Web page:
This is in conformity to my instructions to Major Buell.
    John B. Floyd, Secretary of War.

    http://www.lincolnstudies.com/archives/158

    Bucannon was going to order Anderson back to keep the peace but Confederate troops had already occupied his former position..

  11. LT.J.H.McDaniel

    LT.J.H.McDaniel Sergeant Major

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    Thank you sir!!
  12. B Peach

    B Peach First Sergeant

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    Fort Moultrie had fewer than seventy soldiers, and Anderson. Castle Pinckney had only one. Fort Johnson was the base of supply with the rest, also here the commands women and children of the command and the place all supplies were to be sent to from local and out of state sources. And Fort Sumter -- which was still being built -- had none. 4 forts, 3 of them manned.

    Full acount here:
    http://books.google.co.uk/books?id=...=0CC8Q6AEwAg#v=onepage&q=Fort Johnson&f=false

    http://myathenaeum.com/simpson/page118.html
    FORT SUMTER, Charleston, S. C, December 27, 1860.
    My dear Sir: I have only time to say that the movement of my command to this place was made on my own responsibility and not in obedience to orders from Washington. I did it because in my opinion it was the best way of preventing the shedding of blood. God grant that the existing condition of affairs may be adjusted without any resort to force.
    Truly your friend, ROBERT ANDERSON.
    The Hon. ROBERT N. GOURDIN.
    __________________

    "FORT SUMTER, South Carolina, December 29, 1860.
    "My dear Sir: No one will regret more deeply than I shall, should it prove true that the movement I have made has complicated rather than disembarrassed affairs. There is an unaccountable mystery in reference to this affair. I was asked by a gentleman within a day or two, if I had been notified by your Government that I would not be molested at Fort Moultrie, and when I replied that I had not been so notified, he remarked that he was glad to hear it, as it convinced him that I had acted in good faith, having just told him that I had not received such an intimation from my own Government. Now if there was such an understanding, I certainly ought to have been informed of it .
    But why, if your Government thought that I knew of this agreement, was everything done which indicated an intention to attack? Why were armed steamers kept constantly on the watch for my movements? The papers say that I was under a panic. That is a mistake ; the moment I inspected my position I saw that the work was not defensible with my small command, and recommended, weeks ago, that we ought to be withdrawn. I remained, then, as long as I could under the fearful responsibility I felt for the safety of my command, and finally decided on Christmas morning that I would remove the command that day; and it would have been attempted that day if the weather had not proved inauspicious. Not a person of my command knew of my determination until that morning, and only on that day. The captains of the lighters are, I am sorry to see, threatened by the Charlestonians for what they did. I do hope that they will not disgrace themselves by wreaking their wrath upon these men. They were employed to take the women and children, and food for them, to Fort Johnson, and were as innocent in the matter as any one. Another lighter was filled with commissary stores for the workingmen here, and her captain certainly is not blamable for bringing them. Not a soldier came in either of these vessels except the married men with their wives for Fort Johnson, and there was not an arm of any kind permitted to be taken on board those boats. Only one person on board those boats knew that Fort Johnson was not their final destination, until the signal was given that the command was in Fort Sumter. My men were transferred in our own boats, and were all, with the exception of those attached to the hospital, in the fort before 8 o'clock. So much in exoneration of the captains.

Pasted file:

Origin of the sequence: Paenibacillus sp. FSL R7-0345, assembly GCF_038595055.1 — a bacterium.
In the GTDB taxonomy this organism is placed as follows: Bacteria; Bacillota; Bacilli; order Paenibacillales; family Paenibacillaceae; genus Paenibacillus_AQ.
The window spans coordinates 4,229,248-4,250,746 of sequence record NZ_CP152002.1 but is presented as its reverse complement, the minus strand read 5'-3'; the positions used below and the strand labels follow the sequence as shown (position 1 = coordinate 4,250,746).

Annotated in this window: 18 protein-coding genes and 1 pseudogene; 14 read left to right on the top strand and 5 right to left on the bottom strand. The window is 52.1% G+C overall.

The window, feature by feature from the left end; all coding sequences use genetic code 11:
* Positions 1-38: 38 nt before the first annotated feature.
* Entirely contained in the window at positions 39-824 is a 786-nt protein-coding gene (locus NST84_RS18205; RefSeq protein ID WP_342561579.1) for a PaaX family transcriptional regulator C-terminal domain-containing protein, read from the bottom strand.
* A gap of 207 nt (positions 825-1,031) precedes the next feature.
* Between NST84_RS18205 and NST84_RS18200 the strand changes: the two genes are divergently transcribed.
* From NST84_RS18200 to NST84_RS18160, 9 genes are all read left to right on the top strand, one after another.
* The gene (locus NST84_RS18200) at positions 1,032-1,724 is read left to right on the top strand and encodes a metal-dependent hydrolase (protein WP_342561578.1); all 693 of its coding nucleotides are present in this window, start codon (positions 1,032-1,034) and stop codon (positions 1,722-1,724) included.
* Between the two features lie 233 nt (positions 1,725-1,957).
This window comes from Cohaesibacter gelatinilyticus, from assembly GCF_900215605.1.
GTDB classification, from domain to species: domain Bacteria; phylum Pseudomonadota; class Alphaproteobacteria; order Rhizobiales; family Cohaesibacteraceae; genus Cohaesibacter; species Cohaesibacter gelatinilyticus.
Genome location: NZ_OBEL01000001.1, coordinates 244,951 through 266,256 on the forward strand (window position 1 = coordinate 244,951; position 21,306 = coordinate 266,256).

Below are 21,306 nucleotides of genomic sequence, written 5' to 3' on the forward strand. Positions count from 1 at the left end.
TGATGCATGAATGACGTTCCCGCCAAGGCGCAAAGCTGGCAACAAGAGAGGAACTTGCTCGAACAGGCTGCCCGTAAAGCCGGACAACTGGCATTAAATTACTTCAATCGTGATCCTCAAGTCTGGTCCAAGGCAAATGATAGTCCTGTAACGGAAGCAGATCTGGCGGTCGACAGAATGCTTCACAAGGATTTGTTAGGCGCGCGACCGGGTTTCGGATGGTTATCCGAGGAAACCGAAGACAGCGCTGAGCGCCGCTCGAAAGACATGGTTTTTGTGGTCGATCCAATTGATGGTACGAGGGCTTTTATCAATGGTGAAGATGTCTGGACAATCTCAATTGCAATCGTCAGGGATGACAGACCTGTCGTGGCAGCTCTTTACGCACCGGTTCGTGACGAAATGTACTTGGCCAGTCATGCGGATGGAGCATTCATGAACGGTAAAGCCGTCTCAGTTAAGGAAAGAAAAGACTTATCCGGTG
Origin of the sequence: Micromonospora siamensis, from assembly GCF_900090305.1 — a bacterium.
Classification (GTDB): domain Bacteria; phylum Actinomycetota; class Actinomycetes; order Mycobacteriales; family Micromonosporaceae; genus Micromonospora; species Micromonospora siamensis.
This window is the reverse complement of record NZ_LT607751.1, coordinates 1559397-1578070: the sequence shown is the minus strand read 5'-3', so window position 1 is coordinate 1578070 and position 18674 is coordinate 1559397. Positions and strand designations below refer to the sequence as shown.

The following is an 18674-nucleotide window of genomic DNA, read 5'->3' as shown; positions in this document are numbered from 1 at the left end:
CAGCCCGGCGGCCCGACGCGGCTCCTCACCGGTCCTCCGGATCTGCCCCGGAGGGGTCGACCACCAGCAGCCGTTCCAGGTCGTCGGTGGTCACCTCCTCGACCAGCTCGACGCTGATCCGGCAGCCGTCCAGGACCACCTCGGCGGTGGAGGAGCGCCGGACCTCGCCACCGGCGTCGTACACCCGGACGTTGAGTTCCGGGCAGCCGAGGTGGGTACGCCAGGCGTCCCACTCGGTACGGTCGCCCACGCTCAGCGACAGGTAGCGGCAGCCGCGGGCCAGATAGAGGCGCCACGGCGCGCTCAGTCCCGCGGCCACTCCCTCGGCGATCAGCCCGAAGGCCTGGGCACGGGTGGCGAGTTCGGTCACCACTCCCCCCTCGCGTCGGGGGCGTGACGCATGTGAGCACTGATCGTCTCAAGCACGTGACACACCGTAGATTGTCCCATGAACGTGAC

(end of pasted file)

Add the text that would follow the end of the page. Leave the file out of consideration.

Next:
I regret that the Governor has deemed proper to treat us as enemies, by cutting off our communication with the city, permitting me only to send for the mails. Now this is annoying, and I regret it. We can do without going to the city, as I have supplies of provisions, of all kinds, to last my command about five months, but it would add to our comfort to be enabled to make purchases of fresh meats and so on, and to shop in the city. The Governor does not know how entirely the commerce and intercourse of Charleston by sea are in my power. I could, if so disposed, annoy and embarrass the Charlestonians much more than they can me. With my guns I can close the harbor completely to the access of all large vessels, and I might even cut off the lights, so as to seal the approach entirely by night. I do hope that nothing will occur to add to the excitement and bad feeling which exists in the city. No one has a right to be angry with me for my action. No one can tell what they would have done unless they were placed in the same tight place. . . . I write this note hurriedly, as I wish to acknowledge the receipt of your kind note, and to assure you that I am firmly convinced that, had you been in my place, and known no more of the political bearing of things than I did, you would have acted as I did.